Relationship between Training and Turnover

    Training has been defined as the 'systematic acquisition and development of the knowledge, skills and attitudes required by employees to adequately perform a task or job or to improve in the job environment' (Tharenou, Saks and Moore 2007, p. 252). From an organisational perspective, it is a planned effort aimed at assisting the learning process for specific skills and knowledge, leading to the employees' success in their job (Goldstein and Ford 2002). Most experts have agreed that the purpose behind training is basically to enhance employees' capabilities, attitudes, and behaviour towards the organisation itself--such as lowered turnover (Davis and Davis 1998). However, earlier theoretical models such as human capital theory (Becker 1964) distinguished between two types of training--general and firm-specific training. Becker argued that the latter provides a higher return on investment to employers, given that firm-specific training does not increase workers' employability at other firms, while general training is riskier as it may increase employees' intentions to leave their existing employers. In reality, however, making the distinction between general-skills training and firm-specific training is quite difficult (Becker 1964; Loewenstein and Spletzer 1999; Haines, Jalette and La rose 2010). Moreover, training programs provided by employers often include a mix of general and specific elements (Leping 2009). Therefore, as in other studies (for example Haines, Jalette and La rose 2010), we focused on employer-provided training per se without separating firm-specific and general-skills training.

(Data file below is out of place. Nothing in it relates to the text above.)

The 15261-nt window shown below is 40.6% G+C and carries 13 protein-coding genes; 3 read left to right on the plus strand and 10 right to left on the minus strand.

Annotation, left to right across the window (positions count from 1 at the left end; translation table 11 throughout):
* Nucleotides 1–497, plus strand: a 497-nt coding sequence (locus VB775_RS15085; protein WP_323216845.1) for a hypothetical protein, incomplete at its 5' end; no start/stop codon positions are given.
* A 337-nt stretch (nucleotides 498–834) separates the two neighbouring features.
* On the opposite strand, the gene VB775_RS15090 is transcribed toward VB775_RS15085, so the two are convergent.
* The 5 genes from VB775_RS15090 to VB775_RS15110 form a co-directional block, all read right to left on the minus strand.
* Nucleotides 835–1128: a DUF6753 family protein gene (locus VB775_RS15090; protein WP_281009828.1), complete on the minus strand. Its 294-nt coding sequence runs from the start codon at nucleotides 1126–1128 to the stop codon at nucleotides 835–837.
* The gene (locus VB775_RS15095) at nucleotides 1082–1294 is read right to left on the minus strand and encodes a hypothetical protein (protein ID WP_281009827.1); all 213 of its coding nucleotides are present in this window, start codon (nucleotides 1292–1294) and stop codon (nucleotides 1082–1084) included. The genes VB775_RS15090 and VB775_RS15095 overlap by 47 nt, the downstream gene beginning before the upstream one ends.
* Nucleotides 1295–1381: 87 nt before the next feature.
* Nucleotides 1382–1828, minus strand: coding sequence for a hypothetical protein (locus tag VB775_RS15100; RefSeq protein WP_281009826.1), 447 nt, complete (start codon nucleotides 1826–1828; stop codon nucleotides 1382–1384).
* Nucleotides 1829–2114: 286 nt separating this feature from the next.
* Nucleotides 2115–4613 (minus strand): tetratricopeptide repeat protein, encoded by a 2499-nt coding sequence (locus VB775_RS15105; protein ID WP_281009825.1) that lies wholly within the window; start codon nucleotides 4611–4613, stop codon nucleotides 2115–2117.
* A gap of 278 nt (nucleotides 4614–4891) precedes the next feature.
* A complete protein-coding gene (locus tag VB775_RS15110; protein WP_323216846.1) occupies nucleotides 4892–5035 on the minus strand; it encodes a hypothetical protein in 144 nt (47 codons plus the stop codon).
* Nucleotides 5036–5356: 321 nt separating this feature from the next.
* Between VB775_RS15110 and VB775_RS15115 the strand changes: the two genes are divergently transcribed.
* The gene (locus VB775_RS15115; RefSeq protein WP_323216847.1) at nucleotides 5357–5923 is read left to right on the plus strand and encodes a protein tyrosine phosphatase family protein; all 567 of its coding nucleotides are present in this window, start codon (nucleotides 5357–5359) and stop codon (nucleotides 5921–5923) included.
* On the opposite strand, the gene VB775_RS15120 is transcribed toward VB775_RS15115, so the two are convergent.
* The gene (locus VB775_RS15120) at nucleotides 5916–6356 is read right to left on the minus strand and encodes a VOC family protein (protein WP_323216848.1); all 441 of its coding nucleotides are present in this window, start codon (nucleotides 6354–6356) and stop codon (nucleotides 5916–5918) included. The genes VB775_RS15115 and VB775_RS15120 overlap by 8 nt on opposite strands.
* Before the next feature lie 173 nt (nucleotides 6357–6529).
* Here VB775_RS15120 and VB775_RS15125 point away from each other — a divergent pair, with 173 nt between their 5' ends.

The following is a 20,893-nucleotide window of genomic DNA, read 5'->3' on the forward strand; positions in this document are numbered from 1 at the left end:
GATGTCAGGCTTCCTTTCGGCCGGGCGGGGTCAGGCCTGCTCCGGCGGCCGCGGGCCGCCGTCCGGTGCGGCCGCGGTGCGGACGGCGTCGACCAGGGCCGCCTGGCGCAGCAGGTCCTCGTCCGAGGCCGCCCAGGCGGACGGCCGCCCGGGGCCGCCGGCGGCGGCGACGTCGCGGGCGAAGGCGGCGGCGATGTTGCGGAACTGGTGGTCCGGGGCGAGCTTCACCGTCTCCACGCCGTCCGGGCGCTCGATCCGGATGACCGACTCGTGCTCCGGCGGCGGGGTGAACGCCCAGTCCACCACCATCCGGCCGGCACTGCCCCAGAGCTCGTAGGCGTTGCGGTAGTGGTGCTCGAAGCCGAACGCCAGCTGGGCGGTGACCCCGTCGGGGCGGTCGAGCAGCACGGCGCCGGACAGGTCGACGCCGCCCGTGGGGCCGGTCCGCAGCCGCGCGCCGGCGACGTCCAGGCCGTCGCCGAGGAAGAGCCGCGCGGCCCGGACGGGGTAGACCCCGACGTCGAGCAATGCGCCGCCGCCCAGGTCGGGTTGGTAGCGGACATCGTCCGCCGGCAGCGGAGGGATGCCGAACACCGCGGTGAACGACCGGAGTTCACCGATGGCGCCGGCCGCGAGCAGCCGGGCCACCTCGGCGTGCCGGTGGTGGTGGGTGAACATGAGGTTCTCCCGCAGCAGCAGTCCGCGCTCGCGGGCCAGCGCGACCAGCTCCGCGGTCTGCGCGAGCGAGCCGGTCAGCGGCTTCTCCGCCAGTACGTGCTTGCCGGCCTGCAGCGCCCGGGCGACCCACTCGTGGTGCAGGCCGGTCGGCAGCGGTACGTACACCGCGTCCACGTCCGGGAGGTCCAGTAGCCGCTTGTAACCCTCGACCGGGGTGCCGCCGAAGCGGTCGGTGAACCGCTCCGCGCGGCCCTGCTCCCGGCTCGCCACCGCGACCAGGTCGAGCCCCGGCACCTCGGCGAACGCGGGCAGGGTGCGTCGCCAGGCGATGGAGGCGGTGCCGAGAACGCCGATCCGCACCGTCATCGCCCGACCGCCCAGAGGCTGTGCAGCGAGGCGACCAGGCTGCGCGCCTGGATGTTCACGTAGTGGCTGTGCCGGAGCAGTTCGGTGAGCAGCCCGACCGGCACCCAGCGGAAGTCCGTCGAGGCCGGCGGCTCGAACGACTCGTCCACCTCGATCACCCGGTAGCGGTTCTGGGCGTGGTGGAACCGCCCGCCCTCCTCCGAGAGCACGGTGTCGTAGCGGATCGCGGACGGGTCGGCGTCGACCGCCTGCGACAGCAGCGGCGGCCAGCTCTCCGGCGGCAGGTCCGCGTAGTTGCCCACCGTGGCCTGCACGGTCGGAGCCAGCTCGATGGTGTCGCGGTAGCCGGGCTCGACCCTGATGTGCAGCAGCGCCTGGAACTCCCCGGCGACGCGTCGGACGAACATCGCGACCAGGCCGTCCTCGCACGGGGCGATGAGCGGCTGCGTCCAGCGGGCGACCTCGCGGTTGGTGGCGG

Turnover is when an employee, for some reason, leaves their organisation or changes to another (Peterson 2009). It is additionally defined as the rate at which workers leave the company (Hernandez, Ramirez Escamilla and Wobeser 2013). A high turnover rate has a negative impact on the organisation because it is...